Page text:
The truth of the matter is, that you are not simply a member of the Bridal Party with duties to fulfill and responsibilities to the Bride and Groom, but the dear Lord Jesus comes to you and calls you to be His Bride, to be united with Him in body and soul, to be one flesh and one blood with Him.

He comes to woo you to Himself in grace, mercy, and peace.  He comes in love and gathers you to Himself, that He might bring you home.  In His strong arms, He embraces you, and He carries you over the threshold into His own house, wherein you share His life and all that is His, and you celebrate the Wedding Feast with Him, your heavenly Bridegroom, forever and forevermore.

In the Name + of the Father and of the Son and of the Holy Spirit.  Amen.

05 November 2017

Faith and Life in the Body of Christ

Not only for Benjamin and Julianne, who are being confirmed on this day, but for everyone who has been confirmed, for each and all of our catechumens, for all the baptized, and for all who will be baptized, here is the faith and life to which you are called in the Body of Christ Jesus:

It is first of all to hear and receive the Word of God, to believe and confess His Word, to pray and to live by His Word in love for God and man.  For you have one Teacher, Christ, who catechizes you in the Word and the Wisdom of God.  Listen to Him, and learn from Him.  And as you hear and learn, so also speak and pray; for it is by such faith in His Word that you live by His grace.

Hear and heed His Word while you have this opportunity, while it is near and spoken to you, lest He remove it from you and leave you with nothing but darkness and silence, death and despair.

Not only listen to His Word, but trust and rely on His Word, and so also do what He commands.  Work and labor, faithfully and righteously, within your own office and station in life.  Submit to the authorities that God has placed over you in this world, as unto Him, according to His Word.  And be a faithful “father,” as it were, in exercising whatever authority you have been given within your own calling, under the one Father in heaven by whom all fatherhood on earth is named.

Do not serve for the love of money, nor to make a name for yourself, to be seen and acknowledged by other people.  Rather, work and labor in the fear of the Lord, in faith and love for Him, and in love for your neighbor, in harmony with God’s Word.  His Word is always your reference point.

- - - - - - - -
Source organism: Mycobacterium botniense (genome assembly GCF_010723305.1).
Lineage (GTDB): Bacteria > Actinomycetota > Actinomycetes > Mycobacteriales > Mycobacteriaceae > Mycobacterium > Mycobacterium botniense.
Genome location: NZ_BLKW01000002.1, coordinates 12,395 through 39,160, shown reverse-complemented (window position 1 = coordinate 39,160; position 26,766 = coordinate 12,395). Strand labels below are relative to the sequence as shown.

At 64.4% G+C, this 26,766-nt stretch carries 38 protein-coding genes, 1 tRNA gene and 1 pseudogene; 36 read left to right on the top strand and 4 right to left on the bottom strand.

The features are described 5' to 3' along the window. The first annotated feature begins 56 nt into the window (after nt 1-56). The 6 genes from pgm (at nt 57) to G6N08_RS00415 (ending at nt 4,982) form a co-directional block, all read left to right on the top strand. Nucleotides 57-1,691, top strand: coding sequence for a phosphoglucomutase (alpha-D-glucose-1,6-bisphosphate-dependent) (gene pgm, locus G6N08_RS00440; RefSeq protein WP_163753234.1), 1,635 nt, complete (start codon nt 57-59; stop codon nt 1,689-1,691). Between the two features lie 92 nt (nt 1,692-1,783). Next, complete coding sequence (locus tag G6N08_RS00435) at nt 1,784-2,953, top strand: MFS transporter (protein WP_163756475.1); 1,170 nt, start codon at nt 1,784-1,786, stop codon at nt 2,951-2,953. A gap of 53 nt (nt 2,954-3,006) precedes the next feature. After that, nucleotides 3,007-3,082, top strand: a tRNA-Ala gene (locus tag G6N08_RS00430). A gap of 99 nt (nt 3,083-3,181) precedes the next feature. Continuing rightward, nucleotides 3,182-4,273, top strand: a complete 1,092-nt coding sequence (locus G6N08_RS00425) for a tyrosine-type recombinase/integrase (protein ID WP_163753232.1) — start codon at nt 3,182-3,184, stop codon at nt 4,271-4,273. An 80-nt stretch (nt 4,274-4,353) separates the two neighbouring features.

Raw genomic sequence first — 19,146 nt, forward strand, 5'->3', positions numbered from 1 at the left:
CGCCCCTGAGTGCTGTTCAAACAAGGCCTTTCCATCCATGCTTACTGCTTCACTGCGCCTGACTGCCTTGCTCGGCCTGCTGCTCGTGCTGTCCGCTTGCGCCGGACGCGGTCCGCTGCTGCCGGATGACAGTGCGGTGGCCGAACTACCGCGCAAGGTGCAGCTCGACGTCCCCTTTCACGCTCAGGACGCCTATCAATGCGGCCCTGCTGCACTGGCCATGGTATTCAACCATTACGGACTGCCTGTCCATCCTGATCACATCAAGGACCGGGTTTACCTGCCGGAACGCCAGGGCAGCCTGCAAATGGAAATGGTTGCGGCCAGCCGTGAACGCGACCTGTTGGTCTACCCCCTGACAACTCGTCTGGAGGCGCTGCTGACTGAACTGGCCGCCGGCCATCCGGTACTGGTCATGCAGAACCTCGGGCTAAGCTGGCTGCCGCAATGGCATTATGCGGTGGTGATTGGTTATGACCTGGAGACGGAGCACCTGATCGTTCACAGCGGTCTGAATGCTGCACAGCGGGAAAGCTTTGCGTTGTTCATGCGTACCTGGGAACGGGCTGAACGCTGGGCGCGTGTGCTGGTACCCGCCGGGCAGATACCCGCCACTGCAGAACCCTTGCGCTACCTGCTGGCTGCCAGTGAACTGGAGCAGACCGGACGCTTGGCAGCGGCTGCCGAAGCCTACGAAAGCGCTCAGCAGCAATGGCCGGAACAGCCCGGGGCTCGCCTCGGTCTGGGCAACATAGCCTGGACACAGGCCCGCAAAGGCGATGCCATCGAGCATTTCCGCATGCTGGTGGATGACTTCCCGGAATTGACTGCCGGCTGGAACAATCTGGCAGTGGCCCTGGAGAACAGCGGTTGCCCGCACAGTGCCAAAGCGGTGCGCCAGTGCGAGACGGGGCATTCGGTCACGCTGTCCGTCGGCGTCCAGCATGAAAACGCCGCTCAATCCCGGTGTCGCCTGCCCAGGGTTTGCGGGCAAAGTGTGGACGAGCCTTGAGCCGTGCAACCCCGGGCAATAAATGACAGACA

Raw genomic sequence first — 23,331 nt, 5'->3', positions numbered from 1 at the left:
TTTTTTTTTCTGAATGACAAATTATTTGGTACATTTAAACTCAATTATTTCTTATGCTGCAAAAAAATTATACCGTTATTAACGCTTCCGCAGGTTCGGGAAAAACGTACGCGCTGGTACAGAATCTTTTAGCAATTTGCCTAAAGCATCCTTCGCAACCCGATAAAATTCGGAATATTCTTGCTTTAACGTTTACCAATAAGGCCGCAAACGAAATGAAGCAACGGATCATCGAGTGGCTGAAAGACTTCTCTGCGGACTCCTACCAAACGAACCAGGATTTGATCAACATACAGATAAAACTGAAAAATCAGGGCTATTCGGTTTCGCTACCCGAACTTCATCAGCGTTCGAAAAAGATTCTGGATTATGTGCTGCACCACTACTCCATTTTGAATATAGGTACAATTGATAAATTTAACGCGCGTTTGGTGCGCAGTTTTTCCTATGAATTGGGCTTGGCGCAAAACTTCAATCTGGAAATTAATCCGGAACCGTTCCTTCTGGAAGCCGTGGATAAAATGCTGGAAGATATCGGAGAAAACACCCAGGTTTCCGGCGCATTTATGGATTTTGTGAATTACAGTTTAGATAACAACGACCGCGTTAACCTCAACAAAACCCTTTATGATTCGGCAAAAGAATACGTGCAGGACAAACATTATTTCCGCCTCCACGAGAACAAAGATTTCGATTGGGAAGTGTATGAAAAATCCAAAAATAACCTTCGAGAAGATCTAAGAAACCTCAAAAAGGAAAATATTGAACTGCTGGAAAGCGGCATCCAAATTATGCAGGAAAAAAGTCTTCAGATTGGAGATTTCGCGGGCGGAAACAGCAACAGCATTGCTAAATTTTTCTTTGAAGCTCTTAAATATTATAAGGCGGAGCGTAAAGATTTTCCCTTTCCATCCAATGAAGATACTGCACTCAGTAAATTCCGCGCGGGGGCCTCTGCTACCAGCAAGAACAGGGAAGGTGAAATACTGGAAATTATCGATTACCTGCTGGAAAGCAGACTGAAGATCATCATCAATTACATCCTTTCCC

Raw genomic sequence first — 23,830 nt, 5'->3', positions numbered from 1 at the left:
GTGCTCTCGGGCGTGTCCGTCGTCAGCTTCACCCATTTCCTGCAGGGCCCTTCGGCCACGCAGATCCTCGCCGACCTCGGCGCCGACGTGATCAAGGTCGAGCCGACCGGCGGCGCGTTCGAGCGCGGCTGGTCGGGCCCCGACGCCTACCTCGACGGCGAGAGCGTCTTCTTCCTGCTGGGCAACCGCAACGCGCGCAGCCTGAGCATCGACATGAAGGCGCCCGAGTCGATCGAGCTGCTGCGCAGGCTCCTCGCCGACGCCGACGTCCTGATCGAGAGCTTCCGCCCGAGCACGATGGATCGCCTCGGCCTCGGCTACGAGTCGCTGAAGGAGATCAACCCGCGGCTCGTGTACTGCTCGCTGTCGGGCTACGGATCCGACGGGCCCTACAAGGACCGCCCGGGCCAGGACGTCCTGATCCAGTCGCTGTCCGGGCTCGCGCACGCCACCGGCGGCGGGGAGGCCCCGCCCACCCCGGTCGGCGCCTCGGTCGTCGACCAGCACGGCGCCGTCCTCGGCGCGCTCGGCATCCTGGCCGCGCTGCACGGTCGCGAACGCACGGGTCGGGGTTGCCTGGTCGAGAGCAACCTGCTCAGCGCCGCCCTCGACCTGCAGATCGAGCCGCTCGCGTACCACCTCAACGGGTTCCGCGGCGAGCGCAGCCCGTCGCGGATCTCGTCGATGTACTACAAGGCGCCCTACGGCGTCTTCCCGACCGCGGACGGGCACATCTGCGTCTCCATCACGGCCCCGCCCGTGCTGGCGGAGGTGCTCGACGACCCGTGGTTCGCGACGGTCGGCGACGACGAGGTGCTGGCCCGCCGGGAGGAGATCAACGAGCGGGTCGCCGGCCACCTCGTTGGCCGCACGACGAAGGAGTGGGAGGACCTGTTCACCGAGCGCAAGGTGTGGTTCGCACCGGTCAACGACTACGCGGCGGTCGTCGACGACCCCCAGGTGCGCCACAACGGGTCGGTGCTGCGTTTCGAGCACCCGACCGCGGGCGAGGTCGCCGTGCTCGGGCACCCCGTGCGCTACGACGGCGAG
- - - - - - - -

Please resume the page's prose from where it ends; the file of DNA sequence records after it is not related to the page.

As He has named you with His Name and given you Himself and all good things by His grace, rely on Him for all that you need, and receive His good and perfect gifts in the Gospel of Christ Jesus, the incarnate Son.  And for the same reason, love and serve your brothers and sisters in the same Lord Jesus Christ, since they and you are children of one and the same God and Father in heaven.

Discipline yourself and your flesh, and “possess your own vessel,” that is, your body, in holiness and honor.  For as your body also is redeemed and sanctified by Christ — who bore all your sins in His Body on the Cross, and who was raised bodily from the dead for your justification — and as your body has been cleansed, along with your soul, by the washing of water with His Word in Holy Baptism; and as your body is fed, along with your soul, with the Body and Blood of Christ in the Holy Communion; and as your body shall be resurrected at the last and glorified forever — so, too, the life that you live here and now in the body really matters.  It does make a difference.

Your life in the body matters and makes a difference, whether you live in faith and love unto the righteousness and holiness of Christ, or in laziness, lust, and licentiousness, unto death.  For as faith lays hold of life in Christ, so does sin lay hold of death by denying and departing from Christ.

Your righteousness and life in Christ Jesus are free and clear; for they are by His grace alone, prior to any works of yours.  That is certainly true.  But that is not an excuse or permission for laziness or licentiousness.  It is rather grounds for holiness in word and deed.  Whereas good works do not lead the way into heaven, nor can they ever get you there, they do follow after faith in Christ.

Good works do not make the saint; but good works do follow after the saints, who live by faith in Christ Jesus.  And their good works of love glorify the Name of their God and Father in heaven.